“It was a power surge, like a train coming down a tunnel right at you,” explains Marc Bell (a.k.a. Marky Ramone), of The Ramones’ music. The fabled band’s 48-year-old ex-drummer is now the executive producer of an exciting new documentary DVD, Ramones Raw. Like the group itself, which could cram 25 high-decibel songs at breakneck speed into less than an hour, Raw packs in more than five hours of high-energy material. Produced, directed and edited by longtime fan John Cafiero, the project was a 14-month labor of love.
The final cut was culled mostly from some 200 two-hour amateur reels of film recorded mostly by Marky and his road crew from 1987 though the band’s break-up in 1996. It’s a surreal cinema verité Magical Mystery Tour of The Ramones, exposing the wacky world of those loveable pinheads who helped spearhead the punk movement in 1976 with their groundbreaking self-titled debut.
Marky, who performed with the band from 1978 through 1983 (before rejoining in 1987 and staying until their farewell concert) recalls, “My original intentions were just to take videos of the countries that we toured in. … But then I started focusing on The Ramones because I figured that eventually when I got all my film together, I would make copies for the other guys.”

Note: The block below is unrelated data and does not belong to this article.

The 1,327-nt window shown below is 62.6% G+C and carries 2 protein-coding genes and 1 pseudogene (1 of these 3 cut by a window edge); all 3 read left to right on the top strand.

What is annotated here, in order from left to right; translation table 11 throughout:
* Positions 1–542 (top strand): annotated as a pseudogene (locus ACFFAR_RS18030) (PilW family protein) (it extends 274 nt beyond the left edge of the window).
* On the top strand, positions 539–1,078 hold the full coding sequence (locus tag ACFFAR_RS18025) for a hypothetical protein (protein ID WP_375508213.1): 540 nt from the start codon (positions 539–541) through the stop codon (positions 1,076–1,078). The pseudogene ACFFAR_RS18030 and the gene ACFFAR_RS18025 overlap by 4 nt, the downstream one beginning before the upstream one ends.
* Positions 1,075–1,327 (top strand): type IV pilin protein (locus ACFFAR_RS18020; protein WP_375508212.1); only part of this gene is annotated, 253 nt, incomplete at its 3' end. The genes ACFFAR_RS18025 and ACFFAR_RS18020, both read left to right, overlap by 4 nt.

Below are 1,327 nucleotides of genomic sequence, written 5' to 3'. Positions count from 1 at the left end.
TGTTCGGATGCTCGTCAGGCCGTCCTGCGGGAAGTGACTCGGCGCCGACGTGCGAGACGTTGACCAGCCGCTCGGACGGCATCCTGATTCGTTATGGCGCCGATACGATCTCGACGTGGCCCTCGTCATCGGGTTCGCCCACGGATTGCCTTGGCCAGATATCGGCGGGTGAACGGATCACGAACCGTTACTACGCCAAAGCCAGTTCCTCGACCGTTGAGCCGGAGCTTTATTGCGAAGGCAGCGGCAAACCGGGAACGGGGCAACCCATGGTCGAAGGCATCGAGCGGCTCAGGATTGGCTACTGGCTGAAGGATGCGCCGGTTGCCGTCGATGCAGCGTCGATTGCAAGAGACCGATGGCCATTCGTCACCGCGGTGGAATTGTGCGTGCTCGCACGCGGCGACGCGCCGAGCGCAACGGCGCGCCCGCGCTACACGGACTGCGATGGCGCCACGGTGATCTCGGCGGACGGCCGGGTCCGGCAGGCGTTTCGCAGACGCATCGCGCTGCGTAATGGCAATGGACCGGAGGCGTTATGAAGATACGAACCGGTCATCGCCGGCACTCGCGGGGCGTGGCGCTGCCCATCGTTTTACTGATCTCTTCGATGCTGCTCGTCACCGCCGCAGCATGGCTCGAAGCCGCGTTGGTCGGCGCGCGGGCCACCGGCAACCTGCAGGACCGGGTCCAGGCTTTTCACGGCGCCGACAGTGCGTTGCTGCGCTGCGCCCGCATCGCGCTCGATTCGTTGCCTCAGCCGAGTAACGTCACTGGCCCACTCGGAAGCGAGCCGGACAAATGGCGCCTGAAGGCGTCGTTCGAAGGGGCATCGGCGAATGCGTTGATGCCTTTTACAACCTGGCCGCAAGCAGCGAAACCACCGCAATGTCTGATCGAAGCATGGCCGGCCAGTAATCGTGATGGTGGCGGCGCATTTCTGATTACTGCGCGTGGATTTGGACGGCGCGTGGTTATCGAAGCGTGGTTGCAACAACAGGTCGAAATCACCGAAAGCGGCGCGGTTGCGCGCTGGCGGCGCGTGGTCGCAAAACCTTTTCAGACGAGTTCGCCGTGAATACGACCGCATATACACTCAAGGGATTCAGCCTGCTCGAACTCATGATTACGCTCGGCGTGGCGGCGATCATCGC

The bulk of Raw is a fly-on-the-wall documentary of life on the road with the band. It playfully displays frenetic Hard Day’s Night hysteria of fans, plus additional concert footage.
What makes the video even more of a treasure, is the sad fact that three of the groups’ original members, (including Joey and Dee Dee), have passed away in the last three years. Longtime guitarist Johnny Ramone who succumbed to prostate cancer on September 15th, did his last official work for the band by providing some invaluable audio commentary for Raw during his final weeks.
Remembers Marky, “I went to his house in Los Angeles, and then we drove out to the film studio. He really seemed to be in very good spirits that day. I think it was good for him, because it got him off of those thoughts about his illness.”
Marky has been busy lately. He’s three-quarters finished writing his autobiography, Faith In The Backbeat and does spoken word tours. He’ll also be playing drums alongside director Cafiero in Osaka Popstar, whose debut, American Legends of Punk, is due early next year.
Of the Ramones heritage Marky enthuses, “I’m proud of seeing the group inducted into The Rock and Roll Hall of Fame. The basics of what a lot of bands do now comes from the Ramones. We created something special. … We just wanted to see rock get back to the two-minute song that had a great chorus, a few verses, and a cool bridge.”
Adds the 36 year-old Cafiero, a major Ramones fan since he was 10, “I’m just grateful that I had the opportunity of contributing to the legacy of my favorite band. For me Raw is sort of like a video fan letter. I really hope it helps turn on a whole new generation of fans to the band, because I think they will continue to inspire people for an eternity.”
“It was,” he remembers, “rock and roll in its purest form. That will never die.”